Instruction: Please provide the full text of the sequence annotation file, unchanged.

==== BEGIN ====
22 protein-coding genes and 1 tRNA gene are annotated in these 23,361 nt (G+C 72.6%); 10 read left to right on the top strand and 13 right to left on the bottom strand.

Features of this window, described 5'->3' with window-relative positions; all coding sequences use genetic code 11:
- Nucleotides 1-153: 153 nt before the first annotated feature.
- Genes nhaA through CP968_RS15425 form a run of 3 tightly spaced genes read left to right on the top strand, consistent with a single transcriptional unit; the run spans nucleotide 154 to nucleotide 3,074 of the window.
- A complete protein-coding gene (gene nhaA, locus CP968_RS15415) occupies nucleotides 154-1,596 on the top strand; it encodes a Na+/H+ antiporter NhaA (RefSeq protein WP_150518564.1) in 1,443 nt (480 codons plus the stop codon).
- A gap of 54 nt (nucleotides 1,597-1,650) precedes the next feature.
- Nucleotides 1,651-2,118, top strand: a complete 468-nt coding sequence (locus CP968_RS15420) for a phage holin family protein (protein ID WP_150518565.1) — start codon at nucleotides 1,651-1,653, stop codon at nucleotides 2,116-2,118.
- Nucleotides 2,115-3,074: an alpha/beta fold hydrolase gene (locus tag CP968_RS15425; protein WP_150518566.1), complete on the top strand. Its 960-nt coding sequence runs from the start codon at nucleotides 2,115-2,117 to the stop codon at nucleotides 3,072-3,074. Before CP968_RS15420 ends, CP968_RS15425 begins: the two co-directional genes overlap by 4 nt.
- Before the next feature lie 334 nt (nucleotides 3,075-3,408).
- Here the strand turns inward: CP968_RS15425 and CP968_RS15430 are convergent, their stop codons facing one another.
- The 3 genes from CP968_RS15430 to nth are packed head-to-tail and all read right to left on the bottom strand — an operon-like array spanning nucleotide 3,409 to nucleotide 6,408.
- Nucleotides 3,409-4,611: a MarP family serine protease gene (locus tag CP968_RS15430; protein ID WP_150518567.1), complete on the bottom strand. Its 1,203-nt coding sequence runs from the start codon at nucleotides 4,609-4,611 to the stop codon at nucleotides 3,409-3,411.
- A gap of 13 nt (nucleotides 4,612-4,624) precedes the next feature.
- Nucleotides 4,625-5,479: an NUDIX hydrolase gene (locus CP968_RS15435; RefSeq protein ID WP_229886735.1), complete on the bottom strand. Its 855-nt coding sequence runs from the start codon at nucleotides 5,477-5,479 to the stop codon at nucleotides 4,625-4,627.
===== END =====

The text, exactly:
22 protein-coding genes and 1 tRNA gene are annotated in these 23,361 nt (G+C 72.6%); 10 read left to right on the top strand and 13 right to left on the bottom strand.

Features of this window, described 5'->3' with window-relative positions; all coding sequences use genetic code 11:
- Nucleotides 1-153: 153 nt before the first annotated feature.
- Genes nhaA through CP968_RS15425 form a run of 3 tightly spaced genes read left to right on the top strand, consistent with a single transcriptional unit; the run spans nucleotide 154 to nucleotide 3,074 of the window.
- A complete protein-coding gene (gene nhaA, locus CP968_RS15415) occupies nucleotides 154-1,596 on the top strand; it encodes a Na+/H+ antiporter NhaA (RefSeq protein WP_150518564.1) in 1,443 nt (480 codons plus the stop codon).
- A gap of 54 nt (nucleotides 1,597-1,650) precedes the next feature.
- Nucleotides 1,651-2,118, top strand: a complete 468-nt coding sequence (locus CP968_RS15420) for a phage holin family protein (protein ID WP_150518565.1) — start codon at nucleotides 1,651-1,653, stop codon at nucleotides 2,116-2,118.
- Nucleotides 2,115-3,074: an alpha/beta fold hydrolase gene (locus tag CP968_RS15425; protein WP_150518566.1), complete on the top strand. Its 960-nt coding sequence runs from the start codon at nucleotides 2,115-2,117 to the stop codon at nucleotides 3,072-3,074. Before CP968_RS15420 ends, CP968_RS15425 begins: the two co-directional genes overlap by 4 nt.
- Before the next feature lie 334 nt (nucleotides 3,075-3,408).
- Here the strand turns inward: CP968_RS15425 and CP968_RS15430 are convergent, their stop codons facing one another.
- The 3 genes from CP968_RS15430 to nth are packed head-to-tail and all read right to left on the bottom strand — an operon-like array spanning nucleotide 3,409 to nucleotide 6,408.
- Nucleotides 3,409-4,611: a MarP family serine protease gene (locus tag CP968_RS15430; protein ID WP_150518567.1), complete on the bottom strand. Its 1,203-nt coding sequence runs from the start codon at nucleotides 4,609-4,611 to the stop codon at nucleotides 3,409-3,411.
- A gap of 13 nt (nucleotides 4,612-4,624) precedes the next feature.
- Nucleotides 4,625-5,479: an NUDIX hydrolase gene (locus CP968_RS15435; RefSeq protein ID WP_229886735.1), complete on the bottom strand. Its 855-nt coding sequence runs from the start codon at nucleotides 5,477-5,479 to the stop codon at nucleotides 4,625-4,627.